10 Films to Keep You Inspired After the Women’s March
Movies to remind you there’s hope in the fight for justice and equality.
Reprinted from Yes! Magazine under a Creative Commons License
In the days since his inauguration, Donald Trump has given women around the country—and the world—new motivation to fight for equality.
After the Women’s March ended, which was estimated to be the largest peaceful demonstration in U.S. history, many were left wondering: Now what?
If you’re reading this, we’re confident there will be more marches, calls to senators, and civic engagement in your future. But in between those and the normal business of living, it’s important to stay inspired.
So we’ve compiled a list of films to do just that—inspire you, make you mad, and remind you that there’s hope in the fight for justice and equality.
1. 20th Century Women (2016)
When you want role models, or want to know how to raise a good feminist.
This film (in theaters now) follows an independent single mom, her teen son, and their housemates in 1979 Santa Barbara. When the mother, stellarly played by Annette Bening, asks her son’s girl friends to help him figure out how to grow into a man, they do their best, and end up teaching him to be a feminist in the process. It’s uplifting and honest.
2. Mustang (2015)
When you need an achingly beautiful reminder of why you’re fighting for equality.
Mustang follows five orphan sisters as they grow up in a conservative village in rural Turkey. Spirited and vivacious, they’re confined to their home as their family prepares to marry them off. It’s a good movie for anyone who wants to feel motivated to fight for women’s rights around the world.
3. Whale Rider (2002)
When you need to believe in the next generation of women leaders.
Set in New Zealand, Whale Rider is the story of a 12-year-old girl named Pai who knows she’s destined to be her tribe’s next chief. But in order to become their leader, she has to change the mind of her conservative grandfather, who believes the next chief can only be a man.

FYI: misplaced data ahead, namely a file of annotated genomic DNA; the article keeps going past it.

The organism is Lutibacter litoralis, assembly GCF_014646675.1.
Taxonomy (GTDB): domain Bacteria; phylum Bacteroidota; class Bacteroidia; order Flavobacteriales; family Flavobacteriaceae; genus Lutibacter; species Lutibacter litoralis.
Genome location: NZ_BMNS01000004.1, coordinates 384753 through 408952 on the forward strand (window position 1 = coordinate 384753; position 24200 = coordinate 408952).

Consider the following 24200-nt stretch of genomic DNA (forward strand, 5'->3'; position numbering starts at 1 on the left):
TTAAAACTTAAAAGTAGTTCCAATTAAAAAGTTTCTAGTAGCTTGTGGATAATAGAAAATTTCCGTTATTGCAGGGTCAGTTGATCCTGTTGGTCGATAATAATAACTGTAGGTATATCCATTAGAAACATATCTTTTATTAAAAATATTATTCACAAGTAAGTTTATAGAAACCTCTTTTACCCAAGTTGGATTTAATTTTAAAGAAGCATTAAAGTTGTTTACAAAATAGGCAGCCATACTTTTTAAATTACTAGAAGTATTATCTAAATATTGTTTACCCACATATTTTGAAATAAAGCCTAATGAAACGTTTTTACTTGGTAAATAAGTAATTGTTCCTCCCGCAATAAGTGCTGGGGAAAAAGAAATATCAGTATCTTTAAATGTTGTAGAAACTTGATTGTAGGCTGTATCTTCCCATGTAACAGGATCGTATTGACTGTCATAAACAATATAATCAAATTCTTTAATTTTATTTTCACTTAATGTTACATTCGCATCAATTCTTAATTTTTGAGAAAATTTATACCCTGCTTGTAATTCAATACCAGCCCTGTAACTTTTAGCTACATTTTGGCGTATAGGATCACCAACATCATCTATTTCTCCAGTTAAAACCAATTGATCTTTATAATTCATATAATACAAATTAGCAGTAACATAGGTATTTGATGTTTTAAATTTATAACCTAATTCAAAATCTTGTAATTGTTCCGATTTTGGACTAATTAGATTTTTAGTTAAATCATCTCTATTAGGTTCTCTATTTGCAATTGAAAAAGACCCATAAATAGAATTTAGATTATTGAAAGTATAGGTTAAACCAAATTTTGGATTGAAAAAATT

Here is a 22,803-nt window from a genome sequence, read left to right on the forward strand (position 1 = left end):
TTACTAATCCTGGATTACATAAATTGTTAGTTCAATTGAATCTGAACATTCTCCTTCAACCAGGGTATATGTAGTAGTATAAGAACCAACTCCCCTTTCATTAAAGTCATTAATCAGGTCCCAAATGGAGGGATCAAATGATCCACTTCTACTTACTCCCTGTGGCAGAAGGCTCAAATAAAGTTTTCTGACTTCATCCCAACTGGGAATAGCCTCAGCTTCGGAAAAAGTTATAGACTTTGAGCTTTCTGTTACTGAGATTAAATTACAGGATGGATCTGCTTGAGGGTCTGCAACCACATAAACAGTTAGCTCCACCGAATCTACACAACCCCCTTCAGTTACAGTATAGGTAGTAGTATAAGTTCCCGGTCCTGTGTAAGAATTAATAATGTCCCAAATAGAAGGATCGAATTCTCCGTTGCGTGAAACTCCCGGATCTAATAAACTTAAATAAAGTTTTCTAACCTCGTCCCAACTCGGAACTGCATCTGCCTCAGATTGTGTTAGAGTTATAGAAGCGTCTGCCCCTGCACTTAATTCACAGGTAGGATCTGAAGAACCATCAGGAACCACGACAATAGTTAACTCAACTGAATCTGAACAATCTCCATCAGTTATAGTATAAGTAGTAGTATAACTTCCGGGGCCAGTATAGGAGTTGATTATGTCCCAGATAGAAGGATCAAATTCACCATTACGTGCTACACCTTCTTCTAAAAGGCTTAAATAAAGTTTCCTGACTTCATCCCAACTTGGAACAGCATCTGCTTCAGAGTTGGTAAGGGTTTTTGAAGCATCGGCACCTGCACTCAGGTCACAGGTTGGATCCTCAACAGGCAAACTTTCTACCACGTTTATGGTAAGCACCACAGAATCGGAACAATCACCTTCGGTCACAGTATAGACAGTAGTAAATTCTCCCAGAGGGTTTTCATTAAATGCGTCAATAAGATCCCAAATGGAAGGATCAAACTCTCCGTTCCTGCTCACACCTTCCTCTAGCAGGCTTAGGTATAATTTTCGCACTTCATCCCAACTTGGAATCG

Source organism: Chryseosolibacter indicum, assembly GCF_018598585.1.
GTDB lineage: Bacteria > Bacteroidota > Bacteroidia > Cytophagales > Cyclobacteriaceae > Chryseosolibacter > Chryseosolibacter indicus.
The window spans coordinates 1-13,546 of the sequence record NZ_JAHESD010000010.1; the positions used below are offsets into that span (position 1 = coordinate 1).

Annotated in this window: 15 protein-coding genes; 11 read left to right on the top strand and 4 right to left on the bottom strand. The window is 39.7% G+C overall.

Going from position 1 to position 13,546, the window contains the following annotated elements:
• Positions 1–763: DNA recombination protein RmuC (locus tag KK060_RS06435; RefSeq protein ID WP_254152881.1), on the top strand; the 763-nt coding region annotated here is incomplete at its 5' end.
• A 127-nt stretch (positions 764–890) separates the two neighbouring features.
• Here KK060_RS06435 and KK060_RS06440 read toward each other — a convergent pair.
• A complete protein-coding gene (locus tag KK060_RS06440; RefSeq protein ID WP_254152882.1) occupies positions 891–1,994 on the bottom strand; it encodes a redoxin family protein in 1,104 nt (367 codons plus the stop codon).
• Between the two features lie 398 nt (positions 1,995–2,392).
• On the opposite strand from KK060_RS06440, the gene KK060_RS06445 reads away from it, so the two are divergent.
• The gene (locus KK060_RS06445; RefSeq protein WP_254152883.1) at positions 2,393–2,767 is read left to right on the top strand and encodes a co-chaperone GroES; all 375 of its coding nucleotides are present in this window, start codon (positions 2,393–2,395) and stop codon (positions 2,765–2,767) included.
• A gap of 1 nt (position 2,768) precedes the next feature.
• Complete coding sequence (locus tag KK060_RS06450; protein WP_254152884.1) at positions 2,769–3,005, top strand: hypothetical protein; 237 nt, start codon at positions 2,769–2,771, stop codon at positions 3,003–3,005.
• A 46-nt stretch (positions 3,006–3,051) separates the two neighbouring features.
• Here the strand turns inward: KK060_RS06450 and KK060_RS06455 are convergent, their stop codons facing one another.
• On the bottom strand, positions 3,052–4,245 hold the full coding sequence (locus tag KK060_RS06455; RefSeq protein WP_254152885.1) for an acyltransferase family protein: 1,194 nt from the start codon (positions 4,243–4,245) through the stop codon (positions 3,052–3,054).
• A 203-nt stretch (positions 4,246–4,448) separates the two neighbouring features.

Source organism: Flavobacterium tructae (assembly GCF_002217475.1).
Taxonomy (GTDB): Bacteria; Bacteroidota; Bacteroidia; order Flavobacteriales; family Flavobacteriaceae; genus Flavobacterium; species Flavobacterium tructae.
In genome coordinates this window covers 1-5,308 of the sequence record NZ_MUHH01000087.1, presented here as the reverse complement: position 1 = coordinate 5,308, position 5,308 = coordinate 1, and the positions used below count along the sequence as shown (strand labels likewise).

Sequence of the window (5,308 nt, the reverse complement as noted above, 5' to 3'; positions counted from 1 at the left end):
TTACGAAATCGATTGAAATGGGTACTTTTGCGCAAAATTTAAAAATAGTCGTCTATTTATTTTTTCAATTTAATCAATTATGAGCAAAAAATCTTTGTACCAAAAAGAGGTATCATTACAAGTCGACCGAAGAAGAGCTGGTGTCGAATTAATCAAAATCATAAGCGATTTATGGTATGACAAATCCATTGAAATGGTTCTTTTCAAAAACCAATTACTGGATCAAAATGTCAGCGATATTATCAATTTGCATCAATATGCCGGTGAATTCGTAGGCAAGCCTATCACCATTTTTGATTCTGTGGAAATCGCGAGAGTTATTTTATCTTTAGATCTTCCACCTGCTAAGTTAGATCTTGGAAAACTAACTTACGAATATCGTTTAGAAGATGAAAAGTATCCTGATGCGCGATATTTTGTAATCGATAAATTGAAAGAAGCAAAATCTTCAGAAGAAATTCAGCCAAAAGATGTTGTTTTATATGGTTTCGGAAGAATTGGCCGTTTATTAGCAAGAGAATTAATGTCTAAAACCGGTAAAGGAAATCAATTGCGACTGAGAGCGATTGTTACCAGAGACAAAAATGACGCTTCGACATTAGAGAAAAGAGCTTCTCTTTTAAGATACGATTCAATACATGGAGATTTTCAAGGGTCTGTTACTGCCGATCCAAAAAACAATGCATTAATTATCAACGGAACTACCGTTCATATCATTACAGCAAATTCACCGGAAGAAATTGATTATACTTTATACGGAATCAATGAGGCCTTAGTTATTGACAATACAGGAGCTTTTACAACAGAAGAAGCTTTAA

4. Miss Representation (2011)
When you want teen girls to understand that they are more than their pretty faces.
This documentary explores the ways in which American culture undermines women in power, and the way the media often reduces women to their appearance, rather than focusing on their substance. While some trappings of this film already feel a little dated (flip phones are featured in the opening scenes), the message and content are, unfortunately, not dated at all.
5. Sisters in Law (2005)
When you want to be inspired by brave women’s work for justice.
Two women magistrates in Cameroon work for justice and heal their community as they handle cases of those who have been neglected, abused, and raped. A documentary tear-jerker.
6. Frida (2002)
For anyone striving to find their own voice and live unapologetically, despite great obstacles.
Based on the life of Mexican artist Frida Kahlo, this biopic follows the painter through the dramatic ups and downs of her life. Kahlo, played by Salma Hayek, must overcome a debilitating childhood accident and fight for her own place in the art world when many overlook her in favor of her famous husband, muralist Diego Rivera. Despite the challenges she faces, Kahlo lives with unapologetic verve and passion—and does things her own way until the end.
7. The Hunger Games: Mockingjay (2014)
When girls want a role model who defends her community, fights for survival, and wins.
In this post-apocalyptic world, a cruel gladiatorial game pits teens against one another in a fight to the death. Everyone expects Katniss Everdeen, a girl from the country’s poorest district, to lose. But her bravery and love of family and friends disrupt her world’s cruel social order.
8. Saving Face (2004)
When you’re having a hard time with family members who have different views from you.
This film follows a young Chinese-American surgeon, Wil, who’s scared to come out to her mother and her community. But when her mom becomes pregnant by an unknown man and comes to live with Wil, the two must bridge the gap between them with honesty, understanding, and love.
9. Mad Max: Fury Road (2015)
When you want to imagine that a post-apocalyptic future could still hold hope.
This film might be named after a guy, but it’s the women in this movie who steal the show, especially Charlize Theron, who plays badass desert renegade Imperator Furiosa. Over the course of the film, she and other brave women go from prisoners to revolutionaries, overturning a scary despot and fighting for a new reign of respect for the earth.
10. Boys Don’t Cry (1999)
When you want to get angry about gender injustice.
Based on a real-life story, this film follows a transgender man named Brandon Teena who goes to Nebraska to make a life for himself. Along the way, he finds love but struggles to live in the midst of other people’s hatred and prejudice when they realize he was assigned female at birth. This tragic story reminds us that the fight for gender equality—for all—is far from over.